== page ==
Once again, I’m here in a Paris beset with mood swings as the city transitions from one season to another. The days are getting longer though, and a few evenings ago the sky had a striking, Maxfield Parish-ness to it as the last of the light faded away.
I finally made it back to Paris after nearly four years of being away.
If I had forgotten how bleak October in Paris can be, the past two weeks have reminded me.
The morning sky is dark until 8 am and a thick canopy of clouds can linger for days, obscuring the sun and imparting a romantic, melancholy quality to the city the gradually becomes less romantic and more melancholy with each successive gray day. Fortunately, I was so caught up in the intensity of re-immersing myself in the city and reconnecting with old friends that the gloom became an afterthought.
On my last evening, still tipsy from a long, wine-soaked lunch, I stumbled (quite literally) into the Luxembourg Gardens, where the last moments of the day had given way to a blaze of light that was almost jarring.
It was a fitting conclusion to a trip during which dreary moments mingled side by side with florid, intense ones. It was also a reminder that more than two decades since my first trip and after nearly four years away, the city still has the ability to tantalize, seduce and surprise me.
I’ve booked a return trip for the spring. See you there?
Sweden is in the grip of its chilliest, rainiest summer in centuries, and shortly after my arrival in late-May I began pining for Mediterranean heat, sun-baked terraces, and humid evenings laced with ice cream and strapless dresses.
So in July I fled south to Gavorrano, Italy.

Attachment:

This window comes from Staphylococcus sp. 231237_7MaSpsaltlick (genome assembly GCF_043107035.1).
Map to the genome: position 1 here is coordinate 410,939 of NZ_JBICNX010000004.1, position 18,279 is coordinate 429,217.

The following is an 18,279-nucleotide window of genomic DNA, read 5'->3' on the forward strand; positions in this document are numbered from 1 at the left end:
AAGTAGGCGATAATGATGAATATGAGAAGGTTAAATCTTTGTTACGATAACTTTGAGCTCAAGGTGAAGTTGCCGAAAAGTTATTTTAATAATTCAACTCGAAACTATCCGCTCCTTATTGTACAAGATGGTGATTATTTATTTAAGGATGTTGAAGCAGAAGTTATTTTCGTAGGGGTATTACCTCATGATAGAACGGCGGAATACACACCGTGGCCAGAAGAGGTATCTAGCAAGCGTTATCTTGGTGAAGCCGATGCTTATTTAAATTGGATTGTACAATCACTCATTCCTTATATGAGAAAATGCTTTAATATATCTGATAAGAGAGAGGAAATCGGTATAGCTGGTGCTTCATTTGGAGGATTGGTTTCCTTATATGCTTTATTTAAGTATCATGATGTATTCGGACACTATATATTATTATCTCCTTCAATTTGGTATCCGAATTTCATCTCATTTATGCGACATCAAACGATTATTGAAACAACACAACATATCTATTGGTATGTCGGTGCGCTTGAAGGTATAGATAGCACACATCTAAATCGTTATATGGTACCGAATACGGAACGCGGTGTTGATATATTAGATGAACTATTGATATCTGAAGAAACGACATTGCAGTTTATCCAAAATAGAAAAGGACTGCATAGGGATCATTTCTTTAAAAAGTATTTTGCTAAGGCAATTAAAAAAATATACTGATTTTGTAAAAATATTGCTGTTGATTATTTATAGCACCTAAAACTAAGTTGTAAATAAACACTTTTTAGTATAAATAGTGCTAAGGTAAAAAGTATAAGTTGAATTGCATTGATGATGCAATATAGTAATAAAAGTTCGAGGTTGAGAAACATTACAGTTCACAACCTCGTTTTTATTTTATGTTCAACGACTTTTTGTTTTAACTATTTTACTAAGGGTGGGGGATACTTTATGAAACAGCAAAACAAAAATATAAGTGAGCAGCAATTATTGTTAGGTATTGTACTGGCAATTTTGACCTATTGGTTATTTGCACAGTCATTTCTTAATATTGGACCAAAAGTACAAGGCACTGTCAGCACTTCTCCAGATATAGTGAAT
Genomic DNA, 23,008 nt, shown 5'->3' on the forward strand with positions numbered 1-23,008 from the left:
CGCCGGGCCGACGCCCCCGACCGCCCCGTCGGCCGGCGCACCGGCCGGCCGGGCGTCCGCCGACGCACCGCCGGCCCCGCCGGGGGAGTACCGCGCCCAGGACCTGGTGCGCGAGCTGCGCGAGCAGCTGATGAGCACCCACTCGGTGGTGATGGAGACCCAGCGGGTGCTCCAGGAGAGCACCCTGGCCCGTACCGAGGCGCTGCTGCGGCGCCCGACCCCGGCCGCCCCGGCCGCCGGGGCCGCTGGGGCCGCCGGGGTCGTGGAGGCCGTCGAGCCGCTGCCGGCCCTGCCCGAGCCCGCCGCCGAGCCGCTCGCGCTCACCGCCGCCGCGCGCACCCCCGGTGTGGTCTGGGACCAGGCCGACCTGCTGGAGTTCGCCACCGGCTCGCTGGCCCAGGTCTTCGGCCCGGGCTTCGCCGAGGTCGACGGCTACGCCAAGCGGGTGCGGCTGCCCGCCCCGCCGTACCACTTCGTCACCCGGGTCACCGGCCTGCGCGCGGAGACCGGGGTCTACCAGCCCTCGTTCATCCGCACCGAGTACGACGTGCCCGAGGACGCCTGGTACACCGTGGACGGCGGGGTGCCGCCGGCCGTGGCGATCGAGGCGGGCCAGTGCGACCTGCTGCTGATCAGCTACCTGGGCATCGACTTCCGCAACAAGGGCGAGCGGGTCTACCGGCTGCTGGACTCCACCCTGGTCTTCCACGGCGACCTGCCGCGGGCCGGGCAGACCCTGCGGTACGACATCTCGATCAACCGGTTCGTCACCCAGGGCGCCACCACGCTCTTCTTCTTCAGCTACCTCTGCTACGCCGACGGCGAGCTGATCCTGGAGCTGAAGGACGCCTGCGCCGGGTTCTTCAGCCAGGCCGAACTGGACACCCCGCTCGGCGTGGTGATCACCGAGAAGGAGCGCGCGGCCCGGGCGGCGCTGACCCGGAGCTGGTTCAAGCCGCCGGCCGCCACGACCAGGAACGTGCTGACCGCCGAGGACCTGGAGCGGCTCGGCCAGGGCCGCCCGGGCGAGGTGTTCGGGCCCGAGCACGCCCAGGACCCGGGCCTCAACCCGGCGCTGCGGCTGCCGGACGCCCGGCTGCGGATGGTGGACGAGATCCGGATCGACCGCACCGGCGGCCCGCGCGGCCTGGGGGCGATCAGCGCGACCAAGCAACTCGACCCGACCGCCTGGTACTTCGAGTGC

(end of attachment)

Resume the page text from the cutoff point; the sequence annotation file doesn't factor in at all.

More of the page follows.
Never heard of it, have you?
Neither had I, which I immediately took as a good sign.
Straddling a steep hillside in southern Tuscany’s Maremma about 25 miles northwest of Grosseto, the medieval mining village is free of grand hotels, “menus turisticos,” chain stores, and gourmet gelaterias (basic, perfectly tasty gelato is available at the local bar). When the midday sun is at its hottest the main square and nearby roads empty out; the sounds of voices and footsteps replaced with the buzz of cicadas and the mistral wind barreling over the hills.
It was as middle of nowhere as you could get for Tuscany in July, thrillingly devoid of the summer tourist crush, and with the bonus of the exciting (and alarming) possibility of running into a pack of wild boar after dusk.
Lake Tahoe has been struggling through one of its driest winters in history, so when the forecast predicted snow on Tuesday, I dashed up to the ski house late Monday night.
On Tuesday I awoke to the winter wonderland I have been craving since December, and by Wednesday I was hitting the slopes at Northstar. Alas, the winter interlude was fleeting. By the end of the week the temperature had increased to a balmy 60f, the snow was melting fast, and hungry bears were roaming the region in search of food.
I snapped this photo off Highway 267 on the way to the Northstar resort. The lonely cabin appears as fragile as this season’s winter.